BC 35 mentions two examples from Scripture: Judas and Simon the sorcerer. Two men who received the sacrament, but did not receive Christ. According to our confession, Judas was there when Christ instituted the Lord's Supper. Jesus had given Judas a piece of bread, but Satan had filled the heart of Judas. Filled with hatred he betrayed the master. He received the bread but he did not receive Christ. He ate the bread but he had no communion with Christ.

The other example mentioned is Simon the sorcerer about whom we read in Acts 8:9ff. It is a rather odd reference for there is no indication that Simon partook of the Lord's Supper. Rather, Acts 8 tells of Simon the sorcerer being baptized. But the point is the same -- he received the sacrament, but not the truth of the sacrament because it did not meet with faith in him. He was baptized but then quickly showed that his faith was not genuine. When he saw the power that the apostles had, he offered them money for the gift. Peter said to Simon: "May your money perish with you, because you thought you could buy the gift of God with money! You have no part or share in this ministry, because your heart is not right before God. Repent of this wickedness and pray to the Lord. Perhaps he will forgive you for having such a thought in your heart. For I see that you are full of bitterness and captive to sin."

He received the sacrament of baptism, but he did not receive Christ. Similarly, one can receive the bread and wine of the Lord's Supper, but if his heart is not right before God, if he is captive to sin, then he will not receive Christ. He will not have communion with Christ. For Christ is communicated exclusively to believers. Also at the Lord's Supper table, the truth of John 3:36 applies: "Whoever believes in the Son has eternal life, but whoever rejects the Son will not see life, for God's wrath remains on him."

The believer has communion with Christ. Blessed communion. A communion by which he is nourished and strengthened by Christ unto eternal life. But not only does he have communion with Christ. He also has communion with the others at that table. Not only is the communion vertical; it is also horizontal.

3. Communion with the congregation.

The first sentence of the last paragraph of BC 35 says:

Finally, we receive this holy sacrament in the congregation of the people of God with humility and reverence as we together commemorate the death of Christ our Saviour with thanksgiving and we confess our faith and Christian religion.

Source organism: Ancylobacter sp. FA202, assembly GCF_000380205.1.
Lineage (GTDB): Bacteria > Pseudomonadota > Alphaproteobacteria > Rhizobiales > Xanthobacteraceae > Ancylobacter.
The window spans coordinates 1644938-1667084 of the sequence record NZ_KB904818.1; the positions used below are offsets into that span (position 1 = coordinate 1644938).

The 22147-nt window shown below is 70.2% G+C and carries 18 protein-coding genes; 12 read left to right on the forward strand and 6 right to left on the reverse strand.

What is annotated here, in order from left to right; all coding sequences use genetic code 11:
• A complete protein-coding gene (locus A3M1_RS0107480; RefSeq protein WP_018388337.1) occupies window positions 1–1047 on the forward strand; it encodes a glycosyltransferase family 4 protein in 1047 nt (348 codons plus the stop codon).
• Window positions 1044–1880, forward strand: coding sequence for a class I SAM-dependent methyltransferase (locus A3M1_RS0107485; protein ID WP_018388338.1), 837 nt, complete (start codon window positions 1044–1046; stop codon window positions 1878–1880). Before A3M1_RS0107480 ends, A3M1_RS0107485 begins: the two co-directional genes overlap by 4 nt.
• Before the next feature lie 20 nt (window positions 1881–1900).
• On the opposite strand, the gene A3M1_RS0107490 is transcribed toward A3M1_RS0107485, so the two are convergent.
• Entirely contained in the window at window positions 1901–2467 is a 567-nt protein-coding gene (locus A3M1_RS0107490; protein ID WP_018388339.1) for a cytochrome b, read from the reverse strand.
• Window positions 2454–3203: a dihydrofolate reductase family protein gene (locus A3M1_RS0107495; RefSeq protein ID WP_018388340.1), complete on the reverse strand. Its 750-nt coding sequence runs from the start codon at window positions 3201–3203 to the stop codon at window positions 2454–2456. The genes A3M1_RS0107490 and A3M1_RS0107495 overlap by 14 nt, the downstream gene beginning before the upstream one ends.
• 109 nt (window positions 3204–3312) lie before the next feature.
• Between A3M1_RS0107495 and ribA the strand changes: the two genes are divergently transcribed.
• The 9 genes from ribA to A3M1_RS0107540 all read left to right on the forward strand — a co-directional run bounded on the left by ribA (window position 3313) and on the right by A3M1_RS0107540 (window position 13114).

Christ gave the sacrament to the congregation. The bread and wine as symbols of the body and blood of Christ is to be received in the midst of the congregation. As the congregation meets together in worship. Our confession says this because the word of God indicates that. In Acts 2:42 we read that the members of the early church devoted themselves to the apostles' teaching and to the fellowship, to the breaking of bread and to prayer. The expression: "the breaking of bread" refers to the Lord's Supper. They celebrated the Lord's Supper together under the authoritative teaching of the apostles.

Also the passages we read out of 1 Cor indicates that the early church celebrated the Lord's Supper when they came together. When they gathered together for worship.

Because of this teaching of scripture taken up in our confession, it is not right to celebrate the Lord's Supper at, say, a conference. Sometimes you read that -- that communion will be celebrated during a Bible conference. Or just among some friends. That is sacrilege. That is taking what is holy and profaning it.

As in the NT, the proper celebration of the Lord's Supper is to be administered under the authoritative ministry of the apostolic Word of God. It is within that context that we are, together, to commemorate Christ's death.

The last words of the sentence of BC 35 I just referred to are important as well in this connection. "...and we confess our faith and Christian religion." In context: "... we receive this holy sacrament in the congregation of the people of God ... as we together commemorate the death of Christ ... and we confess our faith and Christian religion."

Celebrating the Lord's Supper is an act of confession of faith and of the Christian religion. The congregation together confesses its faith and the Christian religion. In order for the congregation to do that, there needs to be a unity of faith and of understanding as to what the Christian religion is. There needs to be a unity in teaching, in doctrine. And on practice based on the doctrine.

Paul said in 1 Cor 10:17, Because there is one loaf, we, who are many, are one body, for we all partake of the one loaf. One loaf of bread. The congregation, as one body, partaking of the one loaf. Partaking of the bread of life which is Christ.

In 1 Cor. 11:26 Paul says that when we eat the bread and drink from the cup, we proclaim Christ. We proclaim what we believe about Christ our only Saviour.